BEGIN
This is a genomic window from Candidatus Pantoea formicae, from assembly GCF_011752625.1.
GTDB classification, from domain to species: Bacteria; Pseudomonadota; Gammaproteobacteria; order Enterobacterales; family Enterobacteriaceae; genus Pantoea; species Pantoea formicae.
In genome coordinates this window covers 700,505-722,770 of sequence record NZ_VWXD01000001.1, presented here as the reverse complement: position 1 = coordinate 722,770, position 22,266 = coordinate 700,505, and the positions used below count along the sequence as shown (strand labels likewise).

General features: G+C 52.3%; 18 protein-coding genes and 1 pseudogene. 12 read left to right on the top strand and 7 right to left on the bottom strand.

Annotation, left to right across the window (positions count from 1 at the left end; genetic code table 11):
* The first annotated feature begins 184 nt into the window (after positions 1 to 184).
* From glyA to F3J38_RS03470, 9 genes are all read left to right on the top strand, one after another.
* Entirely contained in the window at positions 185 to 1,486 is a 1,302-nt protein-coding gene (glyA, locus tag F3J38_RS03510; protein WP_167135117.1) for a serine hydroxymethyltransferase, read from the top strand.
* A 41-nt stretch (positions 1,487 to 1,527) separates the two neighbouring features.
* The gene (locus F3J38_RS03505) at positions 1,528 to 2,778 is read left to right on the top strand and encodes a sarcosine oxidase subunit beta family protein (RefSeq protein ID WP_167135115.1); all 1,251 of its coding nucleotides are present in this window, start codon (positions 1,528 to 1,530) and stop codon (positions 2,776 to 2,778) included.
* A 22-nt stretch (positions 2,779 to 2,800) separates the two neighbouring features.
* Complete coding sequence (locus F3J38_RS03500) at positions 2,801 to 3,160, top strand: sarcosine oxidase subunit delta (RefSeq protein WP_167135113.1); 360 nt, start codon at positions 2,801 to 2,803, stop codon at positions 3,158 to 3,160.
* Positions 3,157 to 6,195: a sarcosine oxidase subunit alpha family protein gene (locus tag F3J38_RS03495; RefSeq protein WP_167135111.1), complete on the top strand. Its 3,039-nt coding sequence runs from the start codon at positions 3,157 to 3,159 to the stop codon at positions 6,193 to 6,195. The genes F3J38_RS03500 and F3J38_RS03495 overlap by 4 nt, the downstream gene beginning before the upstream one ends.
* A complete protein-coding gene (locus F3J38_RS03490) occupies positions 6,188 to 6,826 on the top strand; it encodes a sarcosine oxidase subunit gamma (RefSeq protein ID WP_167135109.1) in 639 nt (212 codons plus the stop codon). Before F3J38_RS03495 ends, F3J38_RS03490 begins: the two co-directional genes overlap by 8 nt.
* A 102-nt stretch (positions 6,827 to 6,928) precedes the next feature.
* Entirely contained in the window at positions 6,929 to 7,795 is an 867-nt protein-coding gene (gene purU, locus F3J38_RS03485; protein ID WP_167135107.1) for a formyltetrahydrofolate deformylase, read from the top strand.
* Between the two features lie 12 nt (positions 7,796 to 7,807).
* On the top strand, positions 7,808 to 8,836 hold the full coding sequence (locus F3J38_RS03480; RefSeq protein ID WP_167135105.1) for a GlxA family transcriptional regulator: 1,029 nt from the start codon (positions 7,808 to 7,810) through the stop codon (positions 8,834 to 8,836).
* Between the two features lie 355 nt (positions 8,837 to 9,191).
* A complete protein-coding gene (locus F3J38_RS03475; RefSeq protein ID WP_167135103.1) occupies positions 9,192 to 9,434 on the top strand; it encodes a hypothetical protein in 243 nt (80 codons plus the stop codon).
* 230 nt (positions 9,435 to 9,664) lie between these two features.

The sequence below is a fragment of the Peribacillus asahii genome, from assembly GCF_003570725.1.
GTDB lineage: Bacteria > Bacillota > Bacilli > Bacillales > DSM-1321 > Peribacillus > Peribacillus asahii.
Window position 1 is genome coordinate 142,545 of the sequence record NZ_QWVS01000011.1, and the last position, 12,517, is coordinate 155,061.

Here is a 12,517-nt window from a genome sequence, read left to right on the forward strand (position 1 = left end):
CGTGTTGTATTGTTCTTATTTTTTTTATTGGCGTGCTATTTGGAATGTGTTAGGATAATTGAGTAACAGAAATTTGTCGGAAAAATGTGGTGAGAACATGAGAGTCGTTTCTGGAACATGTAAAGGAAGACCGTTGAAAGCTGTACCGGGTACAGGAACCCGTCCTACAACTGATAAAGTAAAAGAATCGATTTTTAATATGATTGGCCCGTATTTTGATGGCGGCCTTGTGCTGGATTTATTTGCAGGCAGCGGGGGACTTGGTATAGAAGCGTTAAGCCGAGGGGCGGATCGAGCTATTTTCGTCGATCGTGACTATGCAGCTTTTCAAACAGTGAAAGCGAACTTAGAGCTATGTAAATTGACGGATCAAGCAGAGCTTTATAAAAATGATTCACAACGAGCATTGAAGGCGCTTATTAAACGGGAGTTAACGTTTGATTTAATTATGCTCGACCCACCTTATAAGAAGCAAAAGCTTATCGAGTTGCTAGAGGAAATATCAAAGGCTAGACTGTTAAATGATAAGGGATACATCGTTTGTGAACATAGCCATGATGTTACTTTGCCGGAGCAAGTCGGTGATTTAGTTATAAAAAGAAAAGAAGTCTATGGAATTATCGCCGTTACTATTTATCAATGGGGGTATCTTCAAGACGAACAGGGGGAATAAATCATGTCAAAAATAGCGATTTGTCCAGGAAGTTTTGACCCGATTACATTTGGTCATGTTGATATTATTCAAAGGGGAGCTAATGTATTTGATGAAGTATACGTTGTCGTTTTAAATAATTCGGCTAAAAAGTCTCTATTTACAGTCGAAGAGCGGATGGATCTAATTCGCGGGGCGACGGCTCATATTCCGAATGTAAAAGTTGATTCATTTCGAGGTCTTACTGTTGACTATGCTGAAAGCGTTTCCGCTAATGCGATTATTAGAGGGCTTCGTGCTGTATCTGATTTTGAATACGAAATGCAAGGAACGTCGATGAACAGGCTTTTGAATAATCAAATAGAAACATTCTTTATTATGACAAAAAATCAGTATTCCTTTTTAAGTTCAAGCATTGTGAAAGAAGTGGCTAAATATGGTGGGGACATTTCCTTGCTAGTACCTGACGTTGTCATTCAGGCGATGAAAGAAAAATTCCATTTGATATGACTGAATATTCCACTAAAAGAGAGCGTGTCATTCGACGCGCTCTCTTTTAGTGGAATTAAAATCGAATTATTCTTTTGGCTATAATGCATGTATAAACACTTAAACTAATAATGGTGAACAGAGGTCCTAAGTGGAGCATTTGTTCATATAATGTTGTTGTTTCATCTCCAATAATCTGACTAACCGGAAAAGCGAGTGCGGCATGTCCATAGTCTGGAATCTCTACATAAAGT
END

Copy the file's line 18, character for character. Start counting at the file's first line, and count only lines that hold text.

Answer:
* On the top strand, positions 7,808 to 8,836 hold the full coding sequence (locus F3J38_RS03480; RefSeq protein ID WP_167135105.1) for a GlxA family transcriptional regulator: 1,029 nt from the start codon (positions 7,808 to 7,810) through the stop codon (positions 8,834 to 8,836).